If the monstera grows in conditions with low humidity levels in the air, its aerial roots will develop poorly and will not have the ability to hold the plant attached to the substrate. Also, an insufficiently watered plant has the same problem. Its aerial roots atrophy rapidly and do not perform their function.
Also, if the Monstera is not taken care of correctly and is weak, the aerial roots are more likely to start rotting.
How to treat Monstera aerial root rot
To help a plant that has rotten aerial roots, you must first determine why this deformation occurred. First, make sure that the root ball in the pot is healthy. Carefully remove the soil around it. If you notice brown, brittle, and mushy parts of the roots, you must solve this problem first.
Here is how you can do it step by step:
- Carefully remove the plant from the pot and clean the root from the ground under running water. Use sharp scissors that you have previously sterilized with medical alcohol.
- Inspect the root and remove any parts that look sick, are brown and rotten. Dry it with kitchen paper.
- Leave the plant in a shaded place to dry in the air. Depending on the size of the remaining rootball, you can leave the plant for two or three hours. If the plant has a developed root, you can let it stay that way all day.
- When the root has dried, transplant the plant into a new fresh substrate. The best option is to use a new container. However, you can also sterilize the old one. Sterilization will make sure that pathogens have not remained on its walls.
In the rotten root treatment, as a disinfectant, you can use 3% hydrogen mixed with water in a ratio of 1:3. You can wash the root in this solution, or you can spray it on the rootball.
Cut off the rotting aerial root
If the plant roots have not been affected by rot but are whitish and healthy, then the decay of the aerial roots is due to the high humidity in the air. It usually occurs when you mist the plant too often. In this case, you can do the following:
Although the aerial roots are an integral part of the monster, it is still best to remove them as soon as they begin to rot. Remove them with a sharp, sterilized knife or scissors as close to the stem as possible. It will not harm the plant, and it will prevent the spread of rot to other parts of the plant.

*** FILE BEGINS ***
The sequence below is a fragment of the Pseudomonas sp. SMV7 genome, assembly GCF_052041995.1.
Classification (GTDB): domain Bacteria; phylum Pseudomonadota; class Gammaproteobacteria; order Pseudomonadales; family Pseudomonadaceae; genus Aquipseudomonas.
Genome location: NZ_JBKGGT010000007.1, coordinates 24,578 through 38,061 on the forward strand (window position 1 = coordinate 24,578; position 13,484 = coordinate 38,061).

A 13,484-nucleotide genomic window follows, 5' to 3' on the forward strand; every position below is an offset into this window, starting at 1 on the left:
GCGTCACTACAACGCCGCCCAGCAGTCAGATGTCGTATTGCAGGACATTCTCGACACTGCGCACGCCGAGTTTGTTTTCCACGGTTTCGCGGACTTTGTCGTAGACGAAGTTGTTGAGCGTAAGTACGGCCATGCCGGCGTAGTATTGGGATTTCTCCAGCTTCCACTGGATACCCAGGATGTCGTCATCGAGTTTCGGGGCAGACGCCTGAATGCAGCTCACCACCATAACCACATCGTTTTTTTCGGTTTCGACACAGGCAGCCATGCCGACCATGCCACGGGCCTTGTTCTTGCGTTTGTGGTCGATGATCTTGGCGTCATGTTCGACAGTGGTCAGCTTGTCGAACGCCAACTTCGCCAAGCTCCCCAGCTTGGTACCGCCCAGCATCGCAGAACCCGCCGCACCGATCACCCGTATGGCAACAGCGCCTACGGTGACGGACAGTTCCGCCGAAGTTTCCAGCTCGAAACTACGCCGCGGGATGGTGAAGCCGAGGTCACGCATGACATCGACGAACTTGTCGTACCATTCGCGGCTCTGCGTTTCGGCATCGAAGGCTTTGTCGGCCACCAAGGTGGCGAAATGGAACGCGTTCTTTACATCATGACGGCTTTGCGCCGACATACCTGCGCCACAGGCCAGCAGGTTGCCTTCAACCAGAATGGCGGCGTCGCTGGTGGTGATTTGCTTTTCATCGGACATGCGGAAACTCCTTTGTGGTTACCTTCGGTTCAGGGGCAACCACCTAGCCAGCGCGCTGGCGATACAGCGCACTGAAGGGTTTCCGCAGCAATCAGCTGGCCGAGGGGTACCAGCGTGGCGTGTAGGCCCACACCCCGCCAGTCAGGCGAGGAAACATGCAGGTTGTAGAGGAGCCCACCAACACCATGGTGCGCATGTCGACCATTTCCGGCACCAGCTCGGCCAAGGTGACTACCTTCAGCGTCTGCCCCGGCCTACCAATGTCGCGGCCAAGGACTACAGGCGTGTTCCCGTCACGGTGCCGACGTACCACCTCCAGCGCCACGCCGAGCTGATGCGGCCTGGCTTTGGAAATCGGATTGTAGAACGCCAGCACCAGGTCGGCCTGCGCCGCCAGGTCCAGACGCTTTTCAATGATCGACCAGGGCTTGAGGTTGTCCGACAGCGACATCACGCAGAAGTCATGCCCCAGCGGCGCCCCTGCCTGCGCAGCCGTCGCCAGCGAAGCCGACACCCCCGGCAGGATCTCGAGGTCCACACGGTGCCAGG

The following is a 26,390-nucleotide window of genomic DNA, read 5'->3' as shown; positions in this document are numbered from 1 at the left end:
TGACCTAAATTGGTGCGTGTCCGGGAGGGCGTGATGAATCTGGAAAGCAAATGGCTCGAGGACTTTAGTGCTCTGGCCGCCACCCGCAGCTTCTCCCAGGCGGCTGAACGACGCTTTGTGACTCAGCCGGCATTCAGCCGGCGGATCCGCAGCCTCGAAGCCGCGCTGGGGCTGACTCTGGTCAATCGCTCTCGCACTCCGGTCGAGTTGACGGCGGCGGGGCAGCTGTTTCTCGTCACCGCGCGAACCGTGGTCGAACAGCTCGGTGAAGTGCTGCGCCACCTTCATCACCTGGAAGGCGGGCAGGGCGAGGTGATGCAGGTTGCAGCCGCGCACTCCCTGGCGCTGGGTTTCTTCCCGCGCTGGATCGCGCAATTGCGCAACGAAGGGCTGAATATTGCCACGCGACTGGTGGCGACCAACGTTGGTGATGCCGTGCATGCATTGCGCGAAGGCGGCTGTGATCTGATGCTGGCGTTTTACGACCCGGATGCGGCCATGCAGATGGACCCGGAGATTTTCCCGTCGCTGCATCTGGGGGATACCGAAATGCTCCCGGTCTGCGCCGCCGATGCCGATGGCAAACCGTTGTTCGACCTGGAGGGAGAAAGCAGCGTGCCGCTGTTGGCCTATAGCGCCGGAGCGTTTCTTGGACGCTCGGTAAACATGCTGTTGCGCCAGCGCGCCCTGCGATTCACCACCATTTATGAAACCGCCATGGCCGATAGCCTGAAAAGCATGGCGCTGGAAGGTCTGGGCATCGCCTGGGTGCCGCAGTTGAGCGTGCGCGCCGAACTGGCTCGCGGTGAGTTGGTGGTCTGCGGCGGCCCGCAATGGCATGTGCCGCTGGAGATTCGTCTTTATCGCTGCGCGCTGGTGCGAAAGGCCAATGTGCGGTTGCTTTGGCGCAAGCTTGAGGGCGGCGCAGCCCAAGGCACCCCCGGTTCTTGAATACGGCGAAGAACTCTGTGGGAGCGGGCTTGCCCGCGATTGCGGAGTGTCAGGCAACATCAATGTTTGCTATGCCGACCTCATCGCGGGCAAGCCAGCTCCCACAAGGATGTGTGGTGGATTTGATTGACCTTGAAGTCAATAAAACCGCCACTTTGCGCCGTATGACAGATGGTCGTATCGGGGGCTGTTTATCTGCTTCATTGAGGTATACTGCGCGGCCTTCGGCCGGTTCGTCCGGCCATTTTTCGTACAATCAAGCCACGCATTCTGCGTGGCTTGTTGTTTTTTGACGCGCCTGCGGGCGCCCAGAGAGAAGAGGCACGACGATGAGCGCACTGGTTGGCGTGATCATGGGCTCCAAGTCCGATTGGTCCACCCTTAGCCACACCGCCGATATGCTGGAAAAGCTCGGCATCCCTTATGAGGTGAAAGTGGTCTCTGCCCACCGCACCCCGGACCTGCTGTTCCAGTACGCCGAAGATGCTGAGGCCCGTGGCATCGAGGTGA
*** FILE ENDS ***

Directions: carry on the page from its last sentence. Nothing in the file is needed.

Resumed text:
How to prevent aerial root rot in monstera?
The best way to avoid these problems is prevention, as it is always better to prevent problems than to fix them. Moderate watering adapted to the plant's needs, an adequate substrate that does not retain water for long, and a container with a mandatory drainage hole will keep the problems away.
Don't water too much!
A proper watering regime is vital for healthy plant growth. Generally, water it once a week, allowing the surface layer of the substrate to dry out to a depth of 1-2 inches between waterings.
It is also essential to water the plant in the morning, reducing the risk of excess moisture accumulation since there is enough time during the day for the water to evaporate.
Keep humidity between 50% and 70%
High humidity in the air is also a prerequisite for successful monstera growth. However, you don't want to have too high humidity levels.
Keep the humidity in the range of 50 to 70%. Humidifiers or pebble trays are acceptable solutions, which raise the moisture level in a safer way than spraying.
Click here to purchase a good humidifier.
Use a well-draining soil mix
Hard-compacted and dense soils retain moisture for a long time and do not provide enough aeration for the roots, which increases the possibility of root rot.
Therefore, for your monstera, choose light, well-drained soil.
You can use a ready-made mixture for tropical plants, but you can also make a mixture of 1 part peat moss or coco coir, 1 part perlite, and 4 part pine bark fines.
Use a pot with drainage holes
Monstera is a plant that needs a pot with a drainage hole so that the excess water will not remain at the bottom of the vessel as this is a recipe for trouble.
Ideally, you want to have a pot with a saucer. When watering the Monstera, water thoroughly until you see water coming through the drainage holes.
Only water again when the top 1-2 inches of the soil are dry to the touch again.